But, you all know that things are rarely what they seem.
I’m telling you, we had nothing, and yet we had everything.
There were no cell phones, or new cars, no casual dinners out, no gym memberships, no Saturday morning lattes sipped while shopping, no travel plans. Instead, there were a lot of peanut butter and jelly sandwiches, garage sales, bike rides, and great anticipation of daddy coming home from work because, without texting, life is full of surprises!
But, best of all, there were babies. And, despite the fact that we were in the red nearly every single month for two years, those babies NEVER ONCE made me feel like I was missing out on something better. I didn’t know it then, but I see very clearly now, that they were the very best gift I could ever have received.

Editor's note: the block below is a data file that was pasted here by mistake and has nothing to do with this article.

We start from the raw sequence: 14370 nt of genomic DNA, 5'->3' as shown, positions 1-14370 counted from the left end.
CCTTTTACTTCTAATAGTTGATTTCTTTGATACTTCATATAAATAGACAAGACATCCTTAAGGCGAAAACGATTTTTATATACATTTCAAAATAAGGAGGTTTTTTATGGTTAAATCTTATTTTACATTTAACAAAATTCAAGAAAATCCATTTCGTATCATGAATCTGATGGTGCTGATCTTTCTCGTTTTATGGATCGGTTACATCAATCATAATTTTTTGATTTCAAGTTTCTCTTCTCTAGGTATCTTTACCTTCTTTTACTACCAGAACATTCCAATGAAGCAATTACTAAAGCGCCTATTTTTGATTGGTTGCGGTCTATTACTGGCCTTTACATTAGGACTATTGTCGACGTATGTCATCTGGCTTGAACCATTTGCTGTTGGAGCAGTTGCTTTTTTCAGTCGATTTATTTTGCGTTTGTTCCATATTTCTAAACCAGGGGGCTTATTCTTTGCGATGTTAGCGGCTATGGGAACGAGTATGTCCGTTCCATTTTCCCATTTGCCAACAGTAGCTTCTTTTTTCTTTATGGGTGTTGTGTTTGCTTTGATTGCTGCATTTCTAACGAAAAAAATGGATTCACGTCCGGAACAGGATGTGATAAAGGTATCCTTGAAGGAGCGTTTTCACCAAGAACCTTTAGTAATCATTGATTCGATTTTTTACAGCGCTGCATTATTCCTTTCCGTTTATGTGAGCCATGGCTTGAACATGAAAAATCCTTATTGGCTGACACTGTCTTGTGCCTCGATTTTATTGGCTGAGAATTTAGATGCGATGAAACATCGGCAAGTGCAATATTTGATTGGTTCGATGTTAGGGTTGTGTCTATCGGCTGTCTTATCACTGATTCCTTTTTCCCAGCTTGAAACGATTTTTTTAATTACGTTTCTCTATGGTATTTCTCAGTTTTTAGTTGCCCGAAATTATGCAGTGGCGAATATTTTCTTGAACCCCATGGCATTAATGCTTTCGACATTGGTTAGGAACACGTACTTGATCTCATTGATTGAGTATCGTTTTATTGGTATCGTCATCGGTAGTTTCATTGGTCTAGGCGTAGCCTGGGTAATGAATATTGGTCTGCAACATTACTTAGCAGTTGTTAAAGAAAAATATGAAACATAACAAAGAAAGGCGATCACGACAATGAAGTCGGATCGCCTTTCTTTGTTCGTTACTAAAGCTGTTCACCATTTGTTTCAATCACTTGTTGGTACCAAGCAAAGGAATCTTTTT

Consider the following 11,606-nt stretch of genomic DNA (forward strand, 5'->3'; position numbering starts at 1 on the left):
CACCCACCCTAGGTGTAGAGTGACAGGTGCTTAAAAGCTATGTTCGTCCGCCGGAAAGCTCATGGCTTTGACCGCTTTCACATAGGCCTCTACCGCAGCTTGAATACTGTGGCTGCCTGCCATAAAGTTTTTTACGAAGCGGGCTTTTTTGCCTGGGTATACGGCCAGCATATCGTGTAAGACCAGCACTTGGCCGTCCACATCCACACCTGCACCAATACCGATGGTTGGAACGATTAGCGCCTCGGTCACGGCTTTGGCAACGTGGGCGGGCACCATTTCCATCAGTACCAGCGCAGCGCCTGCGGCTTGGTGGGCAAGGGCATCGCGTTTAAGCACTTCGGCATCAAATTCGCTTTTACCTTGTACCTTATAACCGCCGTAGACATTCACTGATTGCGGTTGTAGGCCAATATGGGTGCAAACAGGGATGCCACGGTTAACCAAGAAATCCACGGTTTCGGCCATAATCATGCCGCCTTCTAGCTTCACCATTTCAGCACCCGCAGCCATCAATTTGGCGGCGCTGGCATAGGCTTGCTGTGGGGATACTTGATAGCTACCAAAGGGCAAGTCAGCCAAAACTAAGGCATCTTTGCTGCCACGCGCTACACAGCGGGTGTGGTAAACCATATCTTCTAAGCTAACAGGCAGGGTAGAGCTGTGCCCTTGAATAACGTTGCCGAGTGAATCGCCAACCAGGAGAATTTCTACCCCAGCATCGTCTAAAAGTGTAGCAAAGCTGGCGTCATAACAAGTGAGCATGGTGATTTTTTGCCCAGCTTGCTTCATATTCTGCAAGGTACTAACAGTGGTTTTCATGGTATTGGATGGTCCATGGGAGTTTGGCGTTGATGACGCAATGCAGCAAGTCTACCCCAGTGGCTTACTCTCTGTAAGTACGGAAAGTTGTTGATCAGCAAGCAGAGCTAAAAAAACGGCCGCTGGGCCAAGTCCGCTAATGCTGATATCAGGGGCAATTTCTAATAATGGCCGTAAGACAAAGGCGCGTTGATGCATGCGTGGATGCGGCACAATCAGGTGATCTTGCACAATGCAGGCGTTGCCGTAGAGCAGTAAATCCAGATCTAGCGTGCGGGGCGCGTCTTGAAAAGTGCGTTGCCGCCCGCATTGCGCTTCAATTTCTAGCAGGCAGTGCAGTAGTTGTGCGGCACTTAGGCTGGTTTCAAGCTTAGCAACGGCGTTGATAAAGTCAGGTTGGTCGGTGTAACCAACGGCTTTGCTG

Trust in the Lord with all your heart and rely not upon your own understanding.
In all your ways acknowledge Him, and He will make straight your paths.
Why am I telling you all this? Because I have a hunch that maybe there’s a few of you out there who aren’t quite sure if a baby or another baby is really going to fit into your plan of life.
I also have a hunch, ladies, that maybe you just need to hear someone say, I believe in you. You can do this. Don’t worry about what others expect of you, what they might think of you or say about you if you welcome another child into this world.
I’ve been there, too – afraid, unsure, lonely, misunderstood. I’ve heard the criticisms and condescension, and I’m here to tell you that every little tiny ounce of fear, every unkind word was worth enduring for these little ones!